Stairs have their own list of issues when it comes to 3D and spiral stairs I have found are in a whole new class of their own past other types of stairs.
The first issue is scale. How do you build stairs that are properly scaled for a video game or other 3D rendering? In 3D Game Environments, Luke Ahearn tells us that scale is a difficult thing to measure in terms of a game world. A person who looks properly scaled to their surroundings might be 8 feet tall, while the door they are walking through could be fifteen feet in height. The best way to measure scale is to decide what looks proper in your game world and discover sizes for other objects based on that basic measurement.
For my purposes I need a spiral staircase that can fit in a tower to allow the player to get from the first floor to the second floor. It should start out just to the right of the entry door and spiral around for one level inside of a circular tower that was built just for the staircase to get the player from the first floor to the second floor then on up to the third floor if they desire.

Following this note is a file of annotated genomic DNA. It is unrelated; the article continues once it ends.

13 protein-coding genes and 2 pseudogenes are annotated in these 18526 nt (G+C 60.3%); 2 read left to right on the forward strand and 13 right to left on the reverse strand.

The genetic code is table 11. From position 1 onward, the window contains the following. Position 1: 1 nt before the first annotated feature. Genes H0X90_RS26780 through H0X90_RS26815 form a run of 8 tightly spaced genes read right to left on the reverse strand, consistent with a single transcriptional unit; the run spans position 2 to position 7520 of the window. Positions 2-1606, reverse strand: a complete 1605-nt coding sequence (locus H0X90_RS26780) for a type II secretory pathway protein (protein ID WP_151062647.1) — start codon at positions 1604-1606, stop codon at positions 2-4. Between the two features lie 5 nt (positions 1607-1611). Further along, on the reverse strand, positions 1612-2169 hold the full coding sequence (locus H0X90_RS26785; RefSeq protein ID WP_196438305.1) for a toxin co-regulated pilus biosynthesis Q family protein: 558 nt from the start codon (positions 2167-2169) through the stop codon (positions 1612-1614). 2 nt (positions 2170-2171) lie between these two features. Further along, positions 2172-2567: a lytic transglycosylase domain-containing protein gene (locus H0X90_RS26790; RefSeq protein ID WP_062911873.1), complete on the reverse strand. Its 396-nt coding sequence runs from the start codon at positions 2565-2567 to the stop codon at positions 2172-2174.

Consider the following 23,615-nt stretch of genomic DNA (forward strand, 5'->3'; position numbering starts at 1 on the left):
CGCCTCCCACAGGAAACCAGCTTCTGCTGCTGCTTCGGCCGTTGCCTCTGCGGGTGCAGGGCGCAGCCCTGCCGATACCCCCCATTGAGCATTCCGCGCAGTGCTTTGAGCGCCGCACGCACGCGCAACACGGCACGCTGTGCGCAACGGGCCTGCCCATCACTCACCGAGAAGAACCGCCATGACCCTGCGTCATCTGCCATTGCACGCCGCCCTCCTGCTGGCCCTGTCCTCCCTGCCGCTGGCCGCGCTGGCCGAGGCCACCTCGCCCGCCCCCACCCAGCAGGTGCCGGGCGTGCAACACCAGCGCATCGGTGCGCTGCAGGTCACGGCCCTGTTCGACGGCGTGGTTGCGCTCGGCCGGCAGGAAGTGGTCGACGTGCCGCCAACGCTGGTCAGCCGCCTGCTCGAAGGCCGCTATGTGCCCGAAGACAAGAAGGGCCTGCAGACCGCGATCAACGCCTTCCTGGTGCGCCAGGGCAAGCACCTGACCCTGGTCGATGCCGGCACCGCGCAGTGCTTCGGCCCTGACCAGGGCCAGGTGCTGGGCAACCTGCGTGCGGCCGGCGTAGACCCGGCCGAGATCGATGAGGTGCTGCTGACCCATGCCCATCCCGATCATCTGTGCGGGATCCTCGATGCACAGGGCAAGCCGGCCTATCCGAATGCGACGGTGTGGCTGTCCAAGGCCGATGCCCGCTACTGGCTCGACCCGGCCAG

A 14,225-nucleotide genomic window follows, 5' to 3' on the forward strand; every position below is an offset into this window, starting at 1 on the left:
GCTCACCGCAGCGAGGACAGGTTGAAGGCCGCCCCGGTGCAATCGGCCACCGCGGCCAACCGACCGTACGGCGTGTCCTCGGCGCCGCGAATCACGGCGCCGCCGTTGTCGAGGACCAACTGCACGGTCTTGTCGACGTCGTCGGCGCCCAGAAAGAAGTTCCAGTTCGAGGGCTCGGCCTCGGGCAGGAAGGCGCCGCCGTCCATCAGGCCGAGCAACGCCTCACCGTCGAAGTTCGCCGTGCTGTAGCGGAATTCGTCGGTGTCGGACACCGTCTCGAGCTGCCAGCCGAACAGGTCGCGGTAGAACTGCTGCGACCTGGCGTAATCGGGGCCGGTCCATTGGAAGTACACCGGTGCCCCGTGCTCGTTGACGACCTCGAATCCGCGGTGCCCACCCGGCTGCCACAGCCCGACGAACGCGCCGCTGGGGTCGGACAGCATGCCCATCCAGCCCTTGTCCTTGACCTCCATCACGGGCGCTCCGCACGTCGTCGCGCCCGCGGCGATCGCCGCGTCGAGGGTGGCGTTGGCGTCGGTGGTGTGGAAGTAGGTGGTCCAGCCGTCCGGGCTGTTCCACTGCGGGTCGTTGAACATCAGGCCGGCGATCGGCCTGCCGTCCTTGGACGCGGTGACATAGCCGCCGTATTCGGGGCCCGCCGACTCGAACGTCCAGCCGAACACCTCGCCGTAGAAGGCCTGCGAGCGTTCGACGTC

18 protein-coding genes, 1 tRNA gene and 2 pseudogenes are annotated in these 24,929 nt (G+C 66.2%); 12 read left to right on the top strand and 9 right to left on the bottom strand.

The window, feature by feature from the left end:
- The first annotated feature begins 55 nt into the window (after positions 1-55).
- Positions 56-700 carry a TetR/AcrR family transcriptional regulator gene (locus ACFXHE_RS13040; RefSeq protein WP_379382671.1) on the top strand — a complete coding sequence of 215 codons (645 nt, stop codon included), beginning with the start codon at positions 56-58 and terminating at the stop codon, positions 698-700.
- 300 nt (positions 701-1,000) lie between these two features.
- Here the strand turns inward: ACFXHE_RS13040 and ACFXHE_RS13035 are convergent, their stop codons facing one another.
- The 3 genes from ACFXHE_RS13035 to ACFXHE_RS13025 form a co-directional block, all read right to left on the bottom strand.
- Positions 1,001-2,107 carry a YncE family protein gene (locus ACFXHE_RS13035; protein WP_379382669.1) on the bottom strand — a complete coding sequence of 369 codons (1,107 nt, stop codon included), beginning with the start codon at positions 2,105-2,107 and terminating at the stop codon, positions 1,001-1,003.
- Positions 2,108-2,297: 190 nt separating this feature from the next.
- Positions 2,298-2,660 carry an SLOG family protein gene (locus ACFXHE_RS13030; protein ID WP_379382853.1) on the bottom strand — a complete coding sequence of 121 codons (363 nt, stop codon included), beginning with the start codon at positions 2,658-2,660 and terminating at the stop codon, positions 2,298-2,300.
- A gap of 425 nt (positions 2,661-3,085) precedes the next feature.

In need of a good visualization of what I need, I did a search for medieval spiral staircases and found two very nice looking examples that are very close to that I want to achieve.
These staircases are good examples, but I think that the tread is not quite wide enough or use in a game environment. There is also something… odd about the steps on the lower left of the sepia-tone image. The rest of the image is very good, however, and a lot like what I would like my staircase to look like when it is finished.
The castle I will be working as a starting base is Harlech Castle in north Wales. My sources for floor plans and images are the preceding page as well as RPG Booster – Harlech Castle and the floor plans found at Harlech Castle’s page on HogwartsCampus.com.